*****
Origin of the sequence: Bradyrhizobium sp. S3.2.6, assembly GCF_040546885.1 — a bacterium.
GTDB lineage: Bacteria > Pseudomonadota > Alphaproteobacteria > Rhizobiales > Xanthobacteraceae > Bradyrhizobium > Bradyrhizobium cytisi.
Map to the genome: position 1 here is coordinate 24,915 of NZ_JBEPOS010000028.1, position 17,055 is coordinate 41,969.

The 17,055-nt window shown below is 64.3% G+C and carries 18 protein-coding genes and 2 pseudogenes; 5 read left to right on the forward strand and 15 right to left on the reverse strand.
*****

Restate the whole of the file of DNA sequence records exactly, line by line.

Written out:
Origin of the sequence: Bradyrhizobium sp. S3.2.6, assembly GCF_040546885.1 — a bacterium.
GTDB lineage: Bacteria > Pseudomonadota > Alphaproteobacteria > Rhizobiales > Xanthobacteraceae > Bradyrhizobium > Bradyrhizobium cytisi.
Map to the genome: position 1 here is coordinate 24,915 of NZ_JBEPOS010000028.1, position 17,055 is coordinate 41,969.

The 17,055-nt window shown below is 64.3% G+C and carries 18 protein-coding genes and 2 pseudogenes; 5 read left to right on the forward strand and 15 right to left on the reverse strand.